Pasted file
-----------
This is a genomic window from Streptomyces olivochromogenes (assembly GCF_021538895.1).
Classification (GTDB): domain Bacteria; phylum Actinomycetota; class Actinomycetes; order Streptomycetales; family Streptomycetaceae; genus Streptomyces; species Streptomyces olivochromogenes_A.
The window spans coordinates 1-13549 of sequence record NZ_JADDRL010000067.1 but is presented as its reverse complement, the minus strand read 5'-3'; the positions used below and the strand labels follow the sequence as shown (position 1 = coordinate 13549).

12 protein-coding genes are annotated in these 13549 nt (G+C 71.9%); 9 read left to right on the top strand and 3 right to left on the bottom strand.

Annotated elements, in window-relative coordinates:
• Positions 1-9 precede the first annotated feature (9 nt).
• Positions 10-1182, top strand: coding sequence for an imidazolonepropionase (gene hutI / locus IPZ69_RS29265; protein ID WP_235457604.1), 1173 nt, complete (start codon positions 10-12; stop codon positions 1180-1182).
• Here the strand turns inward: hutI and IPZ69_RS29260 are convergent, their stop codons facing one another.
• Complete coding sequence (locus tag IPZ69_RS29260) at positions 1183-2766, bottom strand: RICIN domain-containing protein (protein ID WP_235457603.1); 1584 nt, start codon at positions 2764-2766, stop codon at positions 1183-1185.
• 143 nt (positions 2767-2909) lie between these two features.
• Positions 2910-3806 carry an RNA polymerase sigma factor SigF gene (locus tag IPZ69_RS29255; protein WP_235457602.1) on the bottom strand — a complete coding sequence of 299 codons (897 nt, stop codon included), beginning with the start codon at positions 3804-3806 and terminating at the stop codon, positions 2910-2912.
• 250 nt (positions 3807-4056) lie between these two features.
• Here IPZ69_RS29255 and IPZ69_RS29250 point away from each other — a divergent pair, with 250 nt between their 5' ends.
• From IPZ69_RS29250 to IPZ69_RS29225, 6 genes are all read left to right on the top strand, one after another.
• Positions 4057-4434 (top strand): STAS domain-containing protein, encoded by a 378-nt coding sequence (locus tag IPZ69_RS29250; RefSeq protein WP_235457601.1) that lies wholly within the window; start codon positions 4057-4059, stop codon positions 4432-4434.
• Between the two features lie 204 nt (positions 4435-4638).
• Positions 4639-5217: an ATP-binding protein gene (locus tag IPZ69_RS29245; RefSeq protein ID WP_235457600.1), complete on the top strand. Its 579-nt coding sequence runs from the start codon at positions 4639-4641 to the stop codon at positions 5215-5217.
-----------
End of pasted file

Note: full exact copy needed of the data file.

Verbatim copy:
This is a genomic window from Streptomyces olivochromogenes (assembly GCF_021538895.1).
Classification (GTDB): domain Bacteria; phylum Actinomycetota; class Actinomycetes; order Streptomycetales; family Streptomycetaceae; genus Streptomyces; species Streptomyces olivochromogenes_A.
The window spans coordinates 1-13549 of sequence record NZ_JADDRL010000067.1 but is presented as its reverse complement, the minus strand read 5'-3'; the positions used below and the strand labels follow the sequence as shown (position 1 = coordinate 13549).

12 protein-coding genes are annotated in these 13549 nt (G+C 71.9%); 9 read left to right on the top strand and 3 right to left on the bottom strand.

Annotated elements, in window-relative coordinates:
• Positions 1-9 precede the first annotated feature (9 nt).
• Positions 10-1182, top strand: coding sequence for an imidazolonepropionase (gene hutI / locus IPZ69_RS29265; protein ID WP_235457604.1), 1173 nt, complete (start codon positions 10-12; stop codon positions 1180-1182).
• Here the strand turns inward: hutI and IPZ69_RS29260 are convergent, their stop codons facing one another.
• Complete coding sequence (locus tag IPZ69_RS29260) at positions 1183-2766, bottom strand: RICIN domain-containing protein (protein ID WP_235457603.1); 1584 nt, start codon at positions 2764-2766, stop codon at positions 1183-1185.
• 143 nt (positions 2767-2909) lie between these two features.
• Positions 2910-3806 carry an RNA polymerase sigma factor SigF gene (locus tag IPZ69_RS29255; protein WP_235457602.1) on the bottom strand — a complete coding sequence of 299 codons (897 nt, stop codon included), beginning with the start codon at positions 3804-3806 and terminating at the stop codon, positions 2910-2912.
• 250 nt (positions 3807-4056) lie between these two features.
• Here IPZ69_RS29255 and IPZ69_RS29250 point away from each other — a divergent pair, with 250 nt between their 5' ends.
• From IPZ69_RS29250 to IPZ69_RS29225, 6 genes are all read left to right on the top strand, one after another.
• Positions 4057-4434 (top strand): STAS domain-containing protein, encoded by a 378-nt coding sequence (locus tag IPZ69_RS29250; RefSeq protein WP_235457601.1) that lies wholly within the window; start codon positions 4057-4059, stop codon positions 4432-4434.
• Between the two features lie 204 nt (positions 4435-4638).
• Positions 4639-5217: an ATP-binding protein gene (locus tag IPZ69_RS29245; RefSeq protein ID WP_235457600.1), complete on the top strand. Its 579-nt coding sequence runs from the start codon at positions 4639-4641 to the stop codon at positions 5215-5217.